Climate change will lead to much more severe turbulence on flights, study suggests
Expect air travel to become more uncomfortable as the planet heats up
Air passengers are likely to experience nearly double the frequency of severe turbulence during flights in the coming decades because of the impact of climate change, according to a scientific study published on Thursday.
The research suggested that if the level of carbon dioxide in the atmosphere increases at projected levels by the middle of this century then severe air turbulence will increase by about 85 per cent compared with current levels.
Scientists said airlines may have to take more measures to avoid pockets of severe turbulence which can physically throw passengers around the cabin and cause structural damage to the aircraft.
“Today we are roughly halfway towards a doubling of CO2 [compared with pre-industrial levels], so arguably we have already seen roughly half the turbulence increases, with a further half to come in the future decades,” said Paul Williams, the author of the study and an associate professor in the meteorology department at the University of Reading in Britain.
The study suggests that turbulence will increase up to 188 per cent by mid century compared with pre-industrial levels.
The research was published in the journal Advances in Atmospheric Sciences on Thursday and was based on supercomputer simulations of a busy flight route connecting London and New York.
But Dr Williams said the impact of increased levels of turbulence would be felt across the globe, including in Hong Kong and mainland China.
Temperature rises caused by greenhouse gas emissions stimulate the creation of wind shears in jet streams in the atmosphere - and with it a much higher chance of turbulence.
“The jet stream encircles the entire globe, not just the north Atlantic. The mechanism driving stronger turbulence applies throughout the jet stream, at all longitudes,” Williams said.
“Therefore, I fully expect severe turbulence to increase on other flight routes, too, such as trans-Eurasian and transpacific flights. We need further studies to put some numbers to this expectation,” he said.
The study examined several different turbulence strength levels at an altitude of about 12km.
It predicted the average amount of light turbulence in the atmosphere will increase by 59 per cent from pre-industrial levels, with light-to-moderate turbulence increasing by 75 per cent, moderate by 94 per cent, moderate-to-severe by 127 per cent, and severe by 149 per cent by the middle of the century.
“For most passengers, light turbulence is nothing more than an annoying inconvenience that reduces their comfort levels, but for nervous fliers even light turbulence can be distressing,” Williams said.
“However, even the most seasoned frequent fliers may be alarmed at the prospect of a 149 per cent increase in severe turbulence, which frequently hospitalises air travellers and flight attendants around the world,” he added.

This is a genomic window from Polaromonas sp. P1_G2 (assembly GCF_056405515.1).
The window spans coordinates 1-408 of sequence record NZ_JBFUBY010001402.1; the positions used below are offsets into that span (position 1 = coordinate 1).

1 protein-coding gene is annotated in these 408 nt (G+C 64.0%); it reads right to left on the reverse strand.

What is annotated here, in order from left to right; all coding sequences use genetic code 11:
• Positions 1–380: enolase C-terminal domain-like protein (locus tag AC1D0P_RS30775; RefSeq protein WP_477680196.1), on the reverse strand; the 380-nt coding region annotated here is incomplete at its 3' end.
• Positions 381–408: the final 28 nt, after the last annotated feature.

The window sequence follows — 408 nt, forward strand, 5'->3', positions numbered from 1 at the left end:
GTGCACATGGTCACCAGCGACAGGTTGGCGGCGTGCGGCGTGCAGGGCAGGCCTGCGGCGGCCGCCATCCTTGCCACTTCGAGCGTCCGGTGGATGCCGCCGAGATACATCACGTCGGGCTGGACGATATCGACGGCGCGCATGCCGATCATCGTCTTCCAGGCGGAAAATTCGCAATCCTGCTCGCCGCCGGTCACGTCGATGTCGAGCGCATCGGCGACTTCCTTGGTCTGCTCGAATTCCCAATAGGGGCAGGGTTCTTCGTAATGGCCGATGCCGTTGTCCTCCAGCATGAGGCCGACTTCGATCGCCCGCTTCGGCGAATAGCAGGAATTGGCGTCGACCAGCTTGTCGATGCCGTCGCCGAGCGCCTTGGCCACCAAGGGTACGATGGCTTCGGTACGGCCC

Turbulence is one of the main causes of discomfort in air travel and can cause injuries and even deaths among passengers.
The average duration of turbulence is five minutes, but the unstable pocket of air is usually too thick to allow pilots to carry out evasive manoeuvres.
US airlines alone encountered about 5,000 severe or worse instances of turbulence annually, according to an estimate in 2006.
In one extreme case experienced by a plane over Colorado in December 1992, the turbulence tore off one engine as well as six metres of the plane’s left wing.
“The main advice to passengers is to keep their seat belts fastened at all times when seated, even when the seat belt sign is not illuminated,” said Williams.
“The pilots already do this. Most passenger injuries caused by turbulence occur to people who are not seat-belted,” he said.
There are various technologies available to smoothen or avoid turbulence for commercial aircraft, but they are not implemented mainly due to airline concerns about cost.
The research suggested that aircraft could be ﬁtted with an accelerometer in the nose cone. The motion sensor could register a sudden change in altitude indicative of turbulence, allowing a computer to adjust the wing ﬂaps rapidly in an attempt to damp the jolts and reduce passengers’ discomfort.
Another solution is Lidar, or light detection and ranging radar. It emits a powerful laser which can tell the difference in air density ahead, something existing weather radar cannot detect, so pilots have time to take an evasive course.
Dr Liu Bo, a laser radar researcher at the Institute of Optics and Electronics in Chengdu in Sichuan province, said: “Lidar technology is mature after decades of development. It has already been used on many general aviation flights for remote sensing. I think it is time for major airlines and plane manufacturers to seriously consider implementing Lidar technology on civil aviation aircraft.”
The main obstacle, he said, was cost. Passenger injuries or plane damage caused by turbulence were still rare. For airlines, the jolts, albeit scary sometimes, simply do not justify the cost of retrofitting an entire fleet with the new technology.
But if William’s prediction of increasing levels of turbulence in the coming decades are correct, there might be good business reasons to make the change, said Liu.
The economic cost of turbulence arising from injuries, accelerated aging of planes, flight delays, inspections, repairs and post-accident investigations will all add to airlines costs, the new research said.
“Airlines turning a blind eye to turbulence and ignoring the increasing demand for flight comfort may eventually lose passengers,” he said.